Discoveries and fate of six ant (Hymenoptera, Formicidae) species on the Faroe Islands

Sjúrður Hammer, Jens-Kjeld Jensen

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Abstract

Ants have historically not been recorded on the Faroe Islands. We report ants on the
Faroe Islands for the first time, with all detections assumed to be recent accidental
arrivals with human commerce. We detail thirteen detections of six ant species. The
black garden ant Lasius niger has been found seven times since 1996, five times as
established colonies. The red wood ant Formica rufa, Camponotus fallax and two
detections of black garden ant Lasius niger were discovered in low numbers (1–4
individuals), and independent of any source of origin. No colonies of these species
were ever found and the incursions are presumed to have died naturally. Pharaoh
ant Monomorium pharaonis was discovered on a seafaring vessel and once in a
private home. The incursion in the private home was eradicated but it is unknown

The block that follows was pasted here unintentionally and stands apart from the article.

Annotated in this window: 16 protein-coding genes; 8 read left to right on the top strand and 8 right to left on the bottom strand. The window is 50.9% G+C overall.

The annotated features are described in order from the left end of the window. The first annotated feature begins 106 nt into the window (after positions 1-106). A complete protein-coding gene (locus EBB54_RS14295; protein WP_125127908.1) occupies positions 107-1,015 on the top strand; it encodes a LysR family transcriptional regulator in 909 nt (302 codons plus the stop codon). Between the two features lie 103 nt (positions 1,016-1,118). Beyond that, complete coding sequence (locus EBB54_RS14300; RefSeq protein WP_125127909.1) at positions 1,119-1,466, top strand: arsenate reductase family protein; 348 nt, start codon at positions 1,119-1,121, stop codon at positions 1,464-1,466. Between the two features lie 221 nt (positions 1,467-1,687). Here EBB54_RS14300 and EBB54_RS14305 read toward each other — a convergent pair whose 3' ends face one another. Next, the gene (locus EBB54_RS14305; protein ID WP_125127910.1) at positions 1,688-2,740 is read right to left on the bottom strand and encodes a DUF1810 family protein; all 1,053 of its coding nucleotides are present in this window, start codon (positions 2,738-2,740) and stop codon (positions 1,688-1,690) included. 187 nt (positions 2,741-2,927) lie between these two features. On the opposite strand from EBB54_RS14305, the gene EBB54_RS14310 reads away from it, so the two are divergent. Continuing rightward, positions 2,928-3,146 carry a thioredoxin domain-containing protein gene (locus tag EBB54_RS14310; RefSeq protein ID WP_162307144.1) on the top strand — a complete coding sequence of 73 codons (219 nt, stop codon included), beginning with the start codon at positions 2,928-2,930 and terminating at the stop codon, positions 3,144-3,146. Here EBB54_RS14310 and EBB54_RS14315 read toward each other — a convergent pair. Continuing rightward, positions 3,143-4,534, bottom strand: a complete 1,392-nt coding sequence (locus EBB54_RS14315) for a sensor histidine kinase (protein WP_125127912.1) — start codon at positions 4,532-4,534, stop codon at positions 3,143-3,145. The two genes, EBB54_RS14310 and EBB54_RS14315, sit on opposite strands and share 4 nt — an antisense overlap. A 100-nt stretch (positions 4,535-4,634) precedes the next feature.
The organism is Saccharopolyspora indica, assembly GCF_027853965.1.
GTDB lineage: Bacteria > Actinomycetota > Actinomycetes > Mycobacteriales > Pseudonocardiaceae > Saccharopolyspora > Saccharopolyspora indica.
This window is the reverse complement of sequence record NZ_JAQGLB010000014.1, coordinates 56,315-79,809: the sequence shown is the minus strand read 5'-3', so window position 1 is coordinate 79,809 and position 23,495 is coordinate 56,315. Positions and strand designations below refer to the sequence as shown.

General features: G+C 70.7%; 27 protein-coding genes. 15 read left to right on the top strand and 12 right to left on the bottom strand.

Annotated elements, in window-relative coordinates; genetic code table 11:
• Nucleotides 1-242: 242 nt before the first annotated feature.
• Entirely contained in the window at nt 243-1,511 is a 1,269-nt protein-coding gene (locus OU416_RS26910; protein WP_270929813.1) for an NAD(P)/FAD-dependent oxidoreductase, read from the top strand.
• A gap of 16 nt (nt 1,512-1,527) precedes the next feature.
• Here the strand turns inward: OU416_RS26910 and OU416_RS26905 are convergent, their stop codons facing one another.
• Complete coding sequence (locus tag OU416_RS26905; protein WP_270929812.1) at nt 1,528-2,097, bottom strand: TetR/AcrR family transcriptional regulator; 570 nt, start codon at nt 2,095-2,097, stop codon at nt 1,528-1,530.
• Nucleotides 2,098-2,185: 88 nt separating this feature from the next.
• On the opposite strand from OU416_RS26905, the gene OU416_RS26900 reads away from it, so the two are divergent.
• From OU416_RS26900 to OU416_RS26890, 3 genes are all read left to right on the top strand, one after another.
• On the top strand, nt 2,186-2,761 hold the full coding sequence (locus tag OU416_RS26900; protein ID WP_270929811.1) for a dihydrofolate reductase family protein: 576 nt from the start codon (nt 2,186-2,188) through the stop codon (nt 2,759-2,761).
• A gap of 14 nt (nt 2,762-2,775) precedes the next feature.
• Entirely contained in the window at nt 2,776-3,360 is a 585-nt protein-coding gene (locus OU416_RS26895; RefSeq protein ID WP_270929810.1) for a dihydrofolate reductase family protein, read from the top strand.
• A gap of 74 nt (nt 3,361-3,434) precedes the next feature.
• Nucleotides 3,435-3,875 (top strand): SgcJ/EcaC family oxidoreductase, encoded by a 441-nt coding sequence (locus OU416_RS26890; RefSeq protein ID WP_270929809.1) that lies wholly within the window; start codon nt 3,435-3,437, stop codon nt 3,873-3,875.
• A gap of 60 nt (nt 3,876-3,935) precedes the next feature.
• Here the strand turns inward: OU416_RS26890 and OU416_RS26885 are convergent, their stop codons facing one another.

what action was taken on the ship. Ghost ant Tapinoma melanocephalum was
discovered on a fishing vessel and eradicated. Tapinoma ibericum was found in a
pack of purchased fruits. We anticipate that ant incursions to the Faroe Islands will
increase with increasing human commerce, and that the ability for some species to
establish viable colonies will also increase.
Original languageEnglish
Pages28-32
Volume10
No.1
Specialist publicationBioInvasions Records. International journal of Field Research on Biological Invasions
Publication statusPublished - 2021
Externally publishedYes

Keywords

  • anthropogenic introduction
  • transport
  • Formica
  • Camponotus
  • Lasius
  • Monomorium
  • Tapinoma

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